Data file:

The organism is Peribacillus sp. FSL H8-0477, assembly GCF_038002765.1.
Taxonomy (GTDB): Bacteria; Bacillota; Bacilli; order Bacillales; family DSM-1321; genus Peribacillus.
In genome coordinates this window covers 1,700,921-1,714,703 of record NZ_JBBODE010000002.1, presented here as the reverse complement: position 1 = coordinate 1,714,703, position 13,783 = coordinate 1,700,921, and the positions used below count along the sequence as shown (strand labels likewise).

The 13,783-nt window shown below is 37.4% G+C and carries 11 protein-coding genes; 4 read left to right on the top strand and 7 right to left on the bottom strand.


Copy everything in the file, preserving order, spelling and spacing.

The organism is Peribacillus sp. FSL H8-0477, assembly GCF_038002765.1.
Taxonomy (GTDB): Bacteria; Bacillota; Bacilli; order Bacillales; family DSM-1321; genus Peribacillus.
In genome coordinates this window covers 1,700,921-1,714,703 of record NZ_JBBODE010000002.1, presented here as the reverse complement: position 1 = coordinate 1,714,703, position 13,783 = coordinate 1,700,921, and the positions used below count along the sequence as shown (strand labels likewise).

The 13,783-nt window shown below is 37.4% G+C and carries 11 protein-coding genes; 4 read left to right on the top strand and 7 right to left on the bottom strand.